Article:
Instead, you’ll direct traffic to a point of engagement, such as a focused landing page. Which leads people to the next step in your funnel, which leads to the next step . . . right on down to your big goal at the end.
Great, I Mapped out a Funnel. Now How Do I Turn This Thing on?
Once you’ve figured out the goal, bottom, middle, and top of your sales funnel, it’s time to fill in the details. In keeping with our method of starting with the biggest pieces, I’d recommend you first turn your attention to one important (but refreshingly easy to create) building block. We call it the Opt-In.
A start-to-finish campaign funnel can have any number of components, but the Opt-In Funnel always has:
- A landing page: Whether they arrive from one of your traffic sources or from engaging content, leads wind up here to accomplish one of two things: opting into the next stage of your funnel, or making a purchase.
- A thank you page: This may seem optional, but you’re forgoing a big advantage if you don’t present thank-you pages after each key step. We actually like to call these “thanks, and . . .” pages, because they’re an excellent opportunity to ask new leads to take the next step right then and there. For instance, you can use a thank you page to link to your product page and bring visitors to the end of your funnel, or create more top-of-the-funnel action by asking your new leads to share your offer on social media.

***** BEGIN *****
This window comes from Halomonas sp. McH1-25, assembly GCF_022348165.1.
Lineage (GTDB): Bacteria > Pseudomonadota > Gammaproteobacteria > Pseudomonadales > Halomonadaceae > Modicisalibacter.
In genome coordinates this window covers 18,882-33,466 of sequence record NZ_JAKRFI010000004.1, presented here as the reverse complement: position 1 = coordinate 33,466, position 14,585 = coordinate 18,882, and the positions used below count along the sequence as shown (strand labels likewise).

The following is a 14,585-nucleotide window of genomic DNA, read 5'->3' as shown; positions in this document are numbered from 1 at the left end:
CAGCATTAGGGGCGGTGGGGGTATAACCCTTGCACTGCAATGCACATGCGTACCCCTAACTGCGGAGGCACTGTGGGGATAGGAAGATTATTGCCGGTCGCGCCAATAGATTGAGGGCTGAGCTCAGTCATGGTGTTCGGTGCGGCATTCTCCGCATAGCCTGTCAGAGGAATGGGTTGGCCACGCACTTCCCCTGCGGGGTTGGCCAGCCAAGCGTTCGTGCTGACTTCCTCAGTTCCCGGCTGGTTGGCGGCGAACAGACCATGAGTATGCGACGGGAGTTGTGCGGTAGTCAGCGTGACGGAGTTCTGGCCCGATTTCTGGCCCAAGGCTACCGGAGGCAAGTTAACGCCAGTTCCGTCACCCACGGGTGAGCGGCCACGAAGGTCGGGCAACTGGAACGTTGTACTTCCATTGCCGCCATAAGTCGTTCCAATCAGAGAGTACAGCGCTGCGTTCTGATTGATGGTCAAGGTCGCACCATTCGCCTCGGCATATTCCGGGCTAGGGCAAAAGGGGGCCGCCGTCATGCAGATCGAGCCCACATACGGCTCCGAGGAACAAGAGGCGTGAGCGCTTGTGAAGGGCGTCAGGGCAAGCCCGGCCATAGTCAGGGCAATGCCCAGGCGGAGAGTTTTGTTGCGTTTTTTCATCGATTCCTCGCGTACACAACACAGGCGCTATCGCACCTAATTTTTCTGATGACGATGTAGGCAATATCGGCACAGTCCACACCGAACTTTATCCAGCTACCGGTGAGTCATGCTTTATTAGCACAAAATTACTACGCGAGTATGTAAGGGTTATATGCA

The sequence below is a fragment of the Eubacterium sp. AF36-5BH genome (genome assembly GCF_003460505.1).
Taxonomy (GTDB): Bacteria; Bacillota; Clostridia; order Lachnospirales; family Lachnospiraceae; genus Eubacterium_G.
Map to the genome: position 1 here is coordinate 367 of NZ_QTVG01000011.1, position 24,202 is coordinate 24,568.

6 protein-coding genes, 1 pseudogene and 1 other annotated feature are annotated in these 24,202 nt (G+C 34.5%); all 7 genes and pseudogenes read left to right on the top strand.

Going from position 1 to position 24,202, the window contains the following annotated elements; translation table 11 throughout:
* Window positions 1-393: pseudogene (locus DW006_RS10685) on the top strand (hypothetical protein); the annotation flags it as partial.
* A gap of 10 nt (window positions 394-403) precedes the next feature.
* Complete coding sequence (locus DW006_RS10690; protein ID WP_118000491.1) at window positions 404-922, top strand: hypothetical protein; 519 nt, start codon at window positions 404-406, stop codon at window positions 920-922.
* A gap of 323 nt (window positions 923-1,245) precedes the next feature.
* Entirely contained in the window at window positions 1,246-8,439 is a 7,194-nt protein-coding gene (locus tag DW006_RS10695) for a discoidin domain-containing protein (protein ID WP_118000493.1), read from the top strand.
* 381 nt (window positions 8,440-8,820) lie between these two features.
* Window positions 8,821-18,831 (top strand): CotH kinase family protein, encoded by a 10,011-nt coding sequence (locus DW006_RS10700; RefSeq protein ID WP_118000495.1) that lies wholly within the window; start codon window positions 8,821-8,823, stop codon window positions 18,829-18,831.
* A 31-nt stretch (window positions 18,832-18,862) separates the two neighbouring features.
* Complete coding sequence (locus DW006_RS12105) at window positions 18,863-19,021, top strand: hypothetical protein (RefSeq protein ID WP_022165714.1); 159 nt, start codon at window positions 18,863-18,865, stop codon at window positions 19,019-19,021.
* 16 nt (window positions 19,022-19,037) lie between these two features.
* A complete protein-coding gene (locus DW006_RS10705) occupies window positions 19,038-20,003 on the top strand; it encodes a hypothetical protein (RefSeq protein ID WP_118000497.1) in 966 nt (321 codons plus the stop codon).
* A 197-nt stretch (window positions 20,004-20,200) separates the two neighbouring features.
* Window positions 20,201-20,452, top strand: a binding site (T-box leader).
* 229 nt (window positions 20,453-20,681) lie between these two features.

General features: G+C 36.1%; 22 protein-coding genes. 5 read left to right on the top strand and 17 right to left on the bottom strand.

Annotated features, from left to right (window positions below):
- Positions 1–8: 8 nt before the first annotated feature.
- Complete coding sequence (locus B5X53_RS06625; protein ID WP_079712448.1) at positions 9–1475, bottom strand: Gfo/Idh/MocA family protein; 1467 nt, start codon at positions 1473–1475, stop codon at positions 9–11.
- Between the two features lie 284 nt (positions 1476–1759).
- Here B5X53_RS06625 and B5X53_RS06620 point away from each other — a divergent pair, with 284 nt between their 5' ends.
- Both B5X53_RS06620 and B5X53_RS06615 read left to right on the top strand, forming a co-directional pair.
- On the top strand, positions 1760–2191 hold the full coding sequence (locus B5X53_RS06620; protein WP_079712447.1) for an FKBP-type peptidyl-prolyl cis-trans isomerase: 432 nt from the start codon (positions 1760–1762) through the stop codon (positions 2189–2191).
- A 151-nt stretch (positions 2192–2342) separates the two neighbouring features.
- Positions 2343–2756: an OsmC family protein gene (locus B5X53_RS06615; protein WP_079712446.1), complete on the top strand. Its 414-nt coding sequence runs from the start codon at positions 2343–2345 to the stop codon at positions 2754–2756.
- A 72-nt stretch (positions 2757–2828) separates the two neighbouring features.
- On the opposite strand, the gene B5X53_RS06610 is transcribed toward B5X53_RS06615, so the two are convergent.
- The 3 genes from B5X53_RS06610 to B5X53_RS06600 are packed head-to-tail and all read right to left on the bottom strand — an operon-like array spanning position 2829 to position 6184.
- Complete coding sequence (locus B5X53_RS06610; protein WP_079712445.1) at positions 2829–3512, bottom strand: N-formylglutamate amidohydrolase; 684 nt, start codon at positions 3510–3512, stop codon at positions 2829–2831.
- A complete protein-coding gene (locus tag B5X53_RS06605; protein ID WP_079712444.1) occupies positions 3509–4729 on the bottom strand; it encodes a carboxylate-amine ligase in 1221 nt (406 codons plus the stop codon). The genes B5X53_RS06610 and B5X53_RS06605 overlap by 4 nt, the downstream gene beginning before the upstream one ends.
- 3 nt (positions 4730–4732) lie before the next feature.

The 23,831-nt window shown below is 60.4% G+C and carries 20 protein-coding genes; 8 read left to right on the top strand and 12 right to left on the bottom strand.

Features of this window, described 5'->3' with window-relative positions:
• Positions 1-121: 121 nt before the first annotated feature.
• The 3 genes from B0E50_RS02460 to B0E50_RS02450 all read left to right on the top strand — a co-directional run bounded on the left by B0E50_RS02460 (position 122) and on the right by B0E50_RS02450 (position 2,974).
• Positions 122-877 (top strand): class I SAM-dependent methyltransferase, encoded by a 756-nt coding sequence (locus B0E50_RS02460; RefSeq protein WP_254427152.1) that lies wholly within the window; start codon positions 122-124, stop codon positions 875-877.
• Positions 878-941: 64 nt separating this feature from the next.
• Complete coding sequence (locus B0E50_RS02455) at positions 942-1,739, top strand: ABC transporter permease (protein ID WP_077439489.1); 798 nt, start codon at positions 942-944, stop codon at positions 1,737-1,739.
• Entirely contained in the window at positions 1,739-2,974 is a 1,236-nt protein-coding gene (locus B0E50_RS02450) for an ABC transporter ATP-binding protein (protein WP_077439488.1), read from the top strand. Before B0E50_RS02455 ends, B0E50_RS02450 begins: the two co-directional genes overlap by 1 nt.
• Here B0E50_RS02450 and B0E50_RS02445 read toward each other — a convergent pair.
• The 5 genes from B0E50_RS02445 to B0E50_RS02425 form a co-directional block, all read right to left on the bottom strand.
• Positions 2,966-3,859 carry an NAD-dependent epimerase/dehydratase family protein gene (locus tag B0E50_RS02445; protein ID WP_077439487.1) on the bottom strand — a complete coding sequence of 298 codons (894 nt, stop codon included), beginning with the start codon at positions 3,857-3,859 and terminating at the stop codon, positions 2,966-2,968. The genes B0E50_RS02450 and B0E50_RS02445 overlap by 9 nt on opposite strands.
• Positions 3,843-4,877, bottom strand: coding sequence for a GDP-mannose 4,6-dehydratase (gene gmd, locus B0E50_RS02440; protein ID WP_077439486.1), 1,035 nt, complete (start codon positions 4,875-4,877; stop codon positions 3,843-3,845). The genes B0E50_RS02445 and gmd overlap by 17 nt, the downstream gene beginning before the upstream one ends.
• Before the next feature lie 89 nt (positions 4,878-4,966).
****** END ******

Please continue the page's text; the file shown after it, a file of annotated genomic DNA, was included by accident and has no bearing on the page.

So when someone arrives from one of your traffic sources to your first landing page, they move swiftly through an Opt-In Funnel.
When, later, someone clicks through from an email to a product page, they move swiftly through an Opt-In Funnel.
At every point, whenever you need someone to say “yes” to something online, you present them with an Opt-In Funnel.
Add in your traffic sources, emails, and any other connecting elements, and you have a funnel that moves people toward your big goal at the end as logically and efficiently as possible.
In conclusion, are you building a business online? If the answer is YES, you need a sales funnel for your business.